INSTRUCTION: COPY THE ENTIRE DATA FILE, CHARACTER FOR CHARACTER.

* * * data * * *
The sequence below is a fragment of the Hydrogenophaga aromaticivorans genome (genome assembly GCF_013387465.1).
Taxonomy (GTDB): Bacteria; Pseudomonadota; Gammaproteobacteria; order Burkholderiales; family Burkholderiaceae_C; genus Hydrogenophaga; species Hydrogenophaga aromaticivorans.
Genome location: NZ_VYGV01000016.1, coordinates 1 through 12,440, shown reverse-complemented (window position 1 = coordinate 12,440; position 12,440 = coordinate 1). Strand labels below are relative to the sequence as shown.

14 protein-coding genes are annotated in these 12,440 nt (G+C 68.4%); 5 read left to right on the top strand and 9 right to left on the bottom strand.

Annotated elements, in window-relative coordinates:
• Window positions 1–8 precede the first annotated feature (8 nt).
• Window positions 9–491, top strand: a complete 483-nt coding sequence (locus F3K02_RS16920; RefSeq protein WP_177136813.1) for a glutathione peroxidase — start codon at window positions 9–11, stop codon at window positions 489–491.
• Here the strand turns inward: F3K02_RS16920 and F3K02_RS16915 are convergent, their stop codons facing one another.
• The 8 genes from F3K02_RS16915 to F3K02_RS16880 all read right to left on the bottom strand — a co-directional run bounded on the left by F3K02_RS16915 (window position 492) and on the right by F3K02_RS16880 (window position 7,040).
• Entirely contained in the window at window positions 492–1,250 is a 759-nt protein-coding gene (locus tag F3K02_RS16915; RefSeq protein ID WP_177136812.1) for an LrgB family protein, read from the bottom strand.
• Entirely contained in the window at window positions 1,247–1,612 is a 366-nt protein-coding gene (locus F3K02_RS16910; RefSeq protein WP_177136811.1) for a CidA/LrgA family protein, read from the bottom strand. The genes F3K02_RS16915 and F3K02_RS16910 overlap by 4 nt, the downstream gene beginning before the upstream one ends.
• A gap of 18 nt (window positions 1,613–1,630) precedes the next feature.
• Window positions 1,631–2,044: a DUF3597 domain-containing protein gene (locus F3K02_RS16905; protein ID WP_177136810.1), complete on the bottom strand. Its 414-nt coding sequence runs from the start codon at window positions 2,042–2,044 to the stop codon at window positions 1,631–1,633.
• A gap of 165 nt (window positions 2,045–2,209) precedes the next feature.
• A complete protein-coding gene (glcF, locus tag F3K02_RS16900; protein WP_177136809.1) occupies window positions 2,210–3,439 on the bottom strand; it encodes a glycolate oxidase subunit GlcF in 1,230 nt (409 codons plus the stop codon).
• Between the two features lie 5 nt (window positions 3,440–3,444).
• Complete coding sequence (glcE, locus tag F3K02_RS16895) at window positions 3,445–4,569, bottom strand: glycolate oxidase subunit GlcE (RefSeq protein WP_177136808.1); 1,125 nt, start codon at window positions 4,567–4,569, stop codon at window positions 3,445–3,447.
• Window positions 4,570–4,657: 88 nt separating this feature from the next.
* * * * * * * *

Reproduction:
The sequence below is a fragment of the Hydrogenophaga aromaticivorans genome (genome assembly GCF_013387465.1).
Taxonomy (GTDB): Bacteria; Pseudomonadota; Gammaproteobacteria; order Burkholderiales; family Burkholderiaceae_C; genus Hydrogenophaga; species Hydrogenophaga aromaticivorans.
Genome location: NZ_VYGV01000016.1, coordinates 1 through 12,440, shown reverse-complemented (window position 1 = coordinate 12,440; position 12,440 = coordinate 1). Strand labels below are relative to the sequence as shown.

14 protein-coding genes are annotated in these 12,440 nt (G+C 68.4%); 5 read left to right on the top strand and 9 right to left on the bottom strand.

Annotated elements, in window-relative coordinates:
• Window positions 1–8 precede the first annotated feature (8 nt).
• Window positions 9–491, top strand: a complete 483-nt coding sequence (locus F3K02_RS16920; RefSeq protein WP_177136813.1) for a glutathione peroxidase — start codon at window positions 9–11, stop codon at window positions 489–491.
• Here the strand turns inward: F3K02_RS16920 and F3K02_RS16915 are convergent, their stop codons facing one another.
• The 8 genes from F3K02_RS16915 to F3K02_RS16880 all read right to left on the bottom strand — a co-directional run bounded on the left by F3K02_RS16915 (window position 492) and on the right by F3K02_RS16880 (window position 7,040).
• Entirely contained in the window at window positions 492–1,250 is a 759-nt protein-coding gene (locus tag F3K02_RS16915; RefSeq protein ID WP_177136812.1) for an LrgB family protein, read from the bottom strand.
• Entirely contained in the window at window positions 1,247–1,612 is a 366-nt protein-coding gene (locus F3K02_RS16910; RefSeq protein WP_177136811.1) for a CidA/LrgA family protein, read from the bottom strand. The genes F3K02_RS16915 and F3K02_RS16910 overlap by 4 nt, the downstream gene beginning before the upstream one ends.
• A gap of 18 nt (window positions 1,613–1,630) precedes the next feature.
• Window positions 1,631–2,044: a DUF3597 domain-containing protein gene (locus F3K02_RS16905; protein ID WP_177136810.1), complete on the bottom strand. Its 414-nt coding sequence runs from the start codon at window positions 2,042–2,044 to the stop codon at window positions 1,631–1,633.
• A gap of 165 nt (window positions 2,045–2,209) precedes the next feature.
• A complete protein-coding gene (glcF, locus tag F3K02_RS16900; protein WP_177136809.1) occupies window positions 2,210–3,439 on the bottom strand; it encodes a glycolate oxidase subunit GlcF in 1,230 nt (409 codons plus the stop codon).
• Between the two features lie 5 nt (window positions 3,440–3,444).
• Complete coding sequence (glcE, locus tag F3K02_RS16895) at window positions 3,445–4,569, bottom strand: glycolate oxidase subunit GlcE (RefSeq protein WP_177136808.1); 1,125 nt, start codon at window positions 4,567–4,569, stop codon at window positions 3,445–3,447.
• Window positions 4,570–4,657: 88 nt separating this feature from the next.